artery. Systolic pressure: the first sounds as blood is pushed

through an artificially constricted artery covered by the BP cuff

Diastolic pressure: the point at which blood flow is no longer forced through the constricted artery (i.e pressure is no longer great enough to collapse the artery).

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Blood PressureStroke Volume (SV) x heart Rate (HR) =

Cardiac Output (CO)

Cardiac Output (CO) x Systemic Vascular Resistance (SVR) = Blood Pressure

So B/P is the result of the “Pump” and the

“Tank”, and partly the “Volume”

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Mean Arterial Pressure

The MAP is an mathmatical estimate of the current perfusion pressure. A minimum MAP of 50-60 mmHg is needed for most perfusion

sensitive organs. Two main methods of calculation:Diastolic pressure + one third of the patients pulse

pressure: diastolic blood pressure + (pulse pressure/3).

Diastolic pressure times 2 plus the systolic pressure and then divide that number by 3: (diastolic pressure x 2) + systolic pressure] / 3

“Normal MAP” is between 70—110 mmHg A normal MAP does not preclude a serious condition

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Q: What is the 80-70-60 rule for blood pressure?

Q: Is it accurate?

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The 80-70-60 rule ?

The minimum blood pressure pre dicted by the guidelines was exceeded in only four of 20 patients.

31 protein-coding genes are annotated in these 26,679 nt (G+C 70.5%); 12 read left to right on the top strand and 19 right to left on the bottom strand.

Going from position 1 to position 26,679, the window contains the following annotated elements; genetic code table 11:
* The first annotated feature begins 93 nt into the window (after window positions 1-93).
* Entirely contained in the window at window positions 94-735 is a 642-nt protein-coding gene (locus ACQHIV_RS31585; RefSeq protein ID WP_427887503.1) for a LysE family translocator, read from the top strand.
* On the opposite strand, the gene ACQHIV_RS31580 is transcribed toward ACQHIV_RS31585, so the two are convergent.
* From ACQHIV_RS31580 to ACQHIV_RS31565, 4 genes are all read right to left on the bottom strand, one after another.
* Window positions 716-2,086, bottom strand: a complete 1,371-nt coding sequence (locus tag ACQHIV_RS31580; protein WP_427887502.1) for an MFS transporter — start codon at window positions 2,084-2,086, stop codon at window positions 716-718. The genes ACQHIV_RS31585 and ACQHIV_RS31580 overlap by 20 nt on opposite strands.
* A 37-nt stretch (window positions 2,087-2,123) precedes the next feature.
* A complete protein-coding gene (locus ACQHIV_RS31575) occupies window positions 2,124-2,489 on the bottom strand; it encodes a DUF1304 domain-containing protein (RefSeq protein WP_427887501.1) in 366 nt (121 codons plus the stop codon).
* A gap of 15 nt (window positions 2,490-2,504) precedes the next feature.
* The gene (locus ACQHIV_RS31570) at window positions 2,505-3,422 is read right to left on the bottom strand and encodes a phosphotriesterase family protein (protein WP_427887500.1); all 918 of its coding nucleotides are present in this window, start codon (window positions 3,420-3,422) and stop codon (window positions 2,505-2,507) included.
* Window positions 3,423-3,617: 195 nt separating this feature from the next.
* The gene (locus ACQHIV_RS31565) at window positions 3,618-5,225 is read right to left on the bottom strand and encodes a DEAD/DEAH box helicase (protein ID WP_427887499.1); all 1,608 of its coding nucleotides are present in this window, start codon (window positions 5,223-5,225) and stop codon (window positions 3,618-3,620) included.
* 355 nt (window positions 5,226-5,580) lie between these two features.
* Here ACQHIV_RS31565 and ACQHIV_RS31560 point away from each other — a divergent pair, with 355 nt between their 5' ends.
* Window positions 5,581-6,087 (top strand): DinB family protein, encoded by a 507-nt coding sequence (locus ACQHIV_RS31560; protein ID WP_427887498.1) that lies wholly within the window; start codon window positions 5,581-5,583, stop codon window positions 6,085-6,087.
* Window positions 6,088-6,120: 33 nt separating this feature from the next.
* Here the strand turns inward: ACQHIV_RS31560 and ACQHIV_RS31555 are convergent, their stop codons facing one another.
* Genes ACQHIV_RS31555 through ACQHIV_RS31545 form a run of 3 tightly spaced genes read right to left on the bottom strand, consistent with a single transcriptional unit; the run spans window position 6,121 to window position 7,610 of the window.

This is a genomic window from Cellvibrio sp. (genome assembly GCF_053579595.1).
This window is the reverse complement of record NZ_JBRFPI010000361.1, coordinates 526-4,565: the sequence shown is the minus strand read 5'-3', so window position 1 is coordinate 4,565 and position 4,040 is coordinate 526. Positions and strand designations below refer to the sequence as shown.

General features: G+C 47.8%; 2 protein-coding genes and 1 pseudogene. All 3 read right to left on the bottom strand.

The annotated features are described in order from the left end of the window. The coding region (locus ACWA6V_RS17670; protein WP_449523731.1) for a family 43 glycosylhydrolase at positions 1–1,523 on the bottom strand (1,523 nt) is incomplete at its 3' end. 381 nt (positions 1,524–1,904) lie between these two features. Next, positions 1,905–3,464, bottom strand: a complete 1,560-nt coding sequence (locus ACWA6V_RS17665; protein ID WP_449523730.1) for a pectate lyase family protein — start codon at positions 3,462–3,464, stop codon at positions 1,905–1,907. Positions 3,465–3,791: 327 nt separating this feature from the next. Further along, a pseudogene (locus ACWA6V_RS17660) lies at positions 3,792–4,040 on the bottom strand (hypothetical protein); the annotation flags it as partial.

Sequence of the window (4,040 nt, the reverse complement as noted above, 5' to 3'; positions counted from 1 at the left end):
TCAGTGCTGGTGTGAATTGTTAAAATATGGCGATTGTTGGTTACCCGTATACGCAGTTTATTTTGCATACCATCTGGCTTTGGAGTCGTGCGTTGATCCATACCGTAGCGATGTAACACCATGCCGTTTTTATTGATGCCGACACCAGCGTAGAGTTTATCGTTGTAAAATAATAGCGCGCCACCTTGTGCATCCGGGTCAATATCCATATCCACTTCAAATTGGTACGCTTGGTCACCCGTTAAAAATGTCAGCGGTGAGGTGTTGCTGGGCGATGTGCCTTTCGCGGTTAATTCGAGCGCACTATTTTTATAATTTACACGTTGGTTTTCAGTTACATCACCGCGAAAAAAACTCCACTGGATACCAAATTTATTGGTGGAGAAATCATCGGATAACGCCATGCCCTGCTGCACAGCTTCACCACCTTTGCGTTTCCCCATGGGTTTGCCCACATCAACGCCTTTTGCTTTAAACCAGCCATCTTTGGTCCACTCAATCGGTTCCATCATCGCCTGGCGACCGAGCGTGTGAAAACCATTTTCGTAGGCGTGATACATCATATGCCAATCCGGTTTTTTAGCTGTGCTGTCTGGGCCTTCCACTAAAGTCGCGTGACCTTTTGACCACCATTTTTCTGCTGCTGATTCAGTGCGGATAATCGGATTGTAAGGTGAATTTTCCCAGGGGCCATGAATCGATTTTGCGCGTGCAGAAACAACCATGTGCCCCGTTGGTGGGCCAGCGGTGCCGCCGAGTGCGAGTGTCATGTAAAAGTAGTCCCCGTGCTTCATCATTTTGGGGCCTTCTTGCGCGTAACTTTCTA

The mean blood pressure and reference range obtained for each group indicate that the guidelines overestimate the systolic blood pressure associated with the number of pulses present.

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Orthostatic Blood Pressure

Procedure:Assess the need for orthostatics.Obtain patient’s pulse and blood pressure while supine.Have the patient sit up for one minute; Obtain the patient's blood pressure and pulse while

sitting. If positive orthostatic changes occur while sitting, DO NOT continue

to the standing position. Have patient stand for one minute.

Free standing, not leaning. Obtain patient’s pulse and blood pressure while

standing. Have someone stand on each side of the patient in case of

orthostatic syncope

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Orthostatic Blood Pressure

Orthostatics are considered POSITIVE if: The patient was unable to tolerate standing and became severely

symptomatic. If pulse has increased by 20 BPM OR systolic blood pressure

decreased by 20 mmHg, the orthostatics are considered positive. As an alternative, an increase of 10 BPM AND a decrease of 10

mmHg may also be considered positive if symptomatic. Document the time and vital signs for supine and

standing positions on/with the patient care report (PCR).KEY Points:

You need both PULSE and BLOOD PRESSURE You need the patient to be in each position for a full minute. If they cant complete the test, it is considered positive.

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Monitoring Blood Glucose

Source: Accu-Chek® Aviva used with permission of Roche Diagnostics.

Blood glucose monitoring kit

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Monitoring Blood Glucose

Perhaps the single most important factor in a diabetics health is how well they monitor their own BG.

Severity of diabetic complications depends on patient’s average blood glucose level.

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Glucose Monitors Facts